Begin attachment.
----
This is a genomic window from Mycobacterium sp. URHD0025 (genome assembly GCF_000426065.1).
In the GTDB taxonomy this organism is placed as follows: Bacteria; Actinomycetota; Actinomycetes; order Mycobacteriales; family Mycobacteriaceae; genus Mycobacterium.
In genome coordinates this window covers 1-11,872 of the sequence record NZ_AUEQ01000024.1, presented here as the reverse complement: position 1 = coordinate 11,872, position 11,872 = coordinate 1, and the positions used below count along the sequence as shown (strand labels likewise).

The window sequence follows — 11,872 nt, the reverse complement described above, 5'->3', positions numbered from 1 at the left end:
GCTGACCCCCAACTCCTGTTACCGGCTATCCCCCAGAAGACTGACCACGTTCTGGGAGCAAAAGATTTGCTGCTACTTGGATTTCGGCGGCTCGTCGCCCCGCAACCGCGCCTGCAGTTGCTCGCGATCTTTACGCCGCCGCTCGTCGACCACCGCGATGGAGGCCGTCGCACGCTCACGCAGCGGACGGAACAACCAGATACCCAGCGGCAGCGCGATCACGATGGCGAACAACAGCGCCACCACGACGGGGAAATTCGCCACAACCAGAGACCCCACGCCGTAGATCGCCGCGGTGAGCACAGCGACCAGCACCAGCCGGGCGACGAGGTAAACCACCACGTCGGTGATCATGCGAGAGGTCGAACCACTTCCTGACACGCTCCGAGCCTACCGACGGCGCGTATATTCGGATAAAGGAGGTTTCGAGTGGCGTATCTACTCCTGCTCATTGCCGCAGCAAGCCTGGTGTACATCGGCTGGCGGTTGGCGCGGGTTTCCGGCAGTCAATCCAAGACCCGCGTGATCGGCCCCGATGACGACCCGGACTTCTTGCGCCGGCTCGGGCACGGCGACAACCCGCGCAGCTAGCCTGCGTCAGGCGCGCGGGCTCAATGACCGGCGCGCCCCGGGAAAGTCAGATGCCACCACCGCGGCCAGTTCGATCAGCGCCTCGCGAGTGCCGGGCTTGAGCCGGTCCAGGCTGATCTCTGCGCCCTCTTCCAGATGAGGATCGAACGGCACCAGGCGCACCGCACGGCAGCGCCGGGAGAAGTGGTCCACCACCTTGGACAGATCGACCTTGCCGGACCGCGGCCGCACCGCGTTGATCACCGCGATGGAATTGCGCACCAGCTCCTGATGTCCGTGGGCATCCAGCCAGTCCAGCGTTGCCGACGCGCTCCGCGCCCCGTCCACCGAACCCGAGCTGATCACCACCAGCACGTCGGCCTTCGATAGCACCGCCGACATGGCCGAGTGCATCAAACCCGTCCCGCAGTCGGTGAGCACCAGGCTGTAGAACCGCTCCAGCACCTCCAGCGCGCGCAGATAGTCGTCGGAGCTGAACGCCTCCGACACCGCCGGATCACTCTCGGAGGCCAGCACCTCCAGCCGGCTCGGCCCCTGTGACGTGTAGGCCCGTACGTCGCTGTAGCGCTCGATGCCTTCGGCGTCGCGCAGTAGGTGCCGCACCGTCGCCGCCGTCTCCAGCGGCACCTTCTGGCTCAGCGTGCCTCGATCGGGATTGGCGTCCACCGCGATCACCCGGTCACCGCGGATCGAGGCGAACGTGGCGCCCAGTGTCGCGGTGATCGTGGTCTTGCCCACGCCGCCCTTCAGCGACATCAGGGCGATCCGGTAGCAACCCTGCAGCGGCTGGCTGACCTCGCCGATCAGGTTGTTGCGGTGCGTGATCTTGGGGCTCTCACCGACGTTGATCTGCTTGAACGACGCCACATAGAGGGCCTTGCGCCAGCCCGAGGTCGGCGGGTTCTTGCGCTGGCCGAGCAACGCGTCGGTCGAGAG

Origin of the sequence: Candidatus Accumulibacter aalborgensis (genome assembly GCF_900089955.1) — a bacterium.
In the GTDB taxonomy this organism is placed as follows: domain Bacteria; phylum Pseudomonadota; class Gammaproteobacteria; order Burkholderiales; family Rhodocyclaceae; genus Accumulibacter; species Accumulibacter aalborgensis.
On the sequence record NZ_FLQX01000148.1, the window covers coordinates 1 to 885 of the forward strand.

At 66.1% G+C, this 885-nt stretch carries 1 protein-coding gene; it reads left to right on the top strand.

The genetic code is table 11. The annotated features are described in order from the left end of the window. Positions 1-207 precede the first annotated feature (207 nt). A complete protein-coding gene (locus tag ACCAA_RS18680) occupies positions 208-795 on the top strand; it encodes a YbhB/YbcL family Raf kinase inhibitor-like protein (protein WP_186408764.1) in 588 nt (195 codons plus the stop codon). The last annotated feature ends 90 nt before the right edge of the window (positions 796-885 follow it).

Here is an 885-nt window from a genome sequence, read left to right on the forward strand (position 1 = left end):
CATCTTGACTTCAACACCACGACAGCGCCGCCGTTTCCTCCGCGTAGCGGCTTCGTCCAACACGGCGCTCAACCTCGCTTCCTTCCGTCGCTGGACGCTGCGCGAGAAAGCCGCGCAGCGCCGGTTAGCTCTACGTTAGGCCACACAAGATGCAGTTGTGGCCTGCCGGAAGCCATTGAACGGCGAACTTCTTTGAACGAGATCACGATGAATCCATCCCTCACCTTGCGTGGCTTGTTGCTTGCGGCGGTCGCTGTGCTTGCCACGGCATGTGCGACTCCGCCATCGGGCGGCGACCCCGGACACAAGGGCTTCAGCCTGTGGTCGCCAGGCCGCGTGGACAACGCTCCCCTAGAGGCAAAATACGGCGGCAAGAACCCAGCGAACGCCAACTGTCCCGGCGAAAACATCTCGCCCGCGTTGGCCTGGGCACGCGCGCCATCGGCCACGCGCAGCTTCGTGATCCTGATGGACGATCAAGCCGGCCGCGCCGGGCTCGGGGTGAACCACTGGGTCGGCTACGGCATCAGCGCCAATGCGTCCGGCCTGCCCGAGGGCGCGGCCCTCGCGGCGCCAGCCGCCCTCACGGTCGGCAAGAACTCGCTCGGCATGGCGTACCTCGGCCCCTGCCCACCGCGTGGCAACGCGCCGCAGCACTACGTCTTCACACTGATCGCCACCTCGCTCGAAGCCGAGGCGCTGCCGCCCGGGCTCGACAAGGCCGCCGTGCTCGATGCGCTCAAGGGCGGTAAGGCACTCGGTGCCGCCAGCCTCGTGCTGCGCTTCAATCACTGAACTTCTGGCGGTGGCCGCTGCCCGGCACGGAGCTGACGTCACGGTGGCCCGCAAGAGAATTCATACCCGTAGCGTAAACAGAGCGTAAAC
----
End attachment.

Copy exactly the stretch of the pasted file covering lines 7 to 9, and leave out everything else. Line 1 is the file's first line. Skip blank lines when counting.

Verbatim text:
In the GTDB taxonomy this organism is placed as follows: domain Bacteria; phylum Pseudomonadota; class Gammaproteobacteria; order Burkholderiales; family Rhodocyclaceae; genus Accumulibacter; species Accumulibacter aalborgensis.
On the sequence record NZ_FLQX01000148.1, the window covers coordinates 1 to 885 of the forward strand.

At 66.1% G+C, this 885-nt stretch carries 1 protein-coding gene; it reads left to right on the top strand.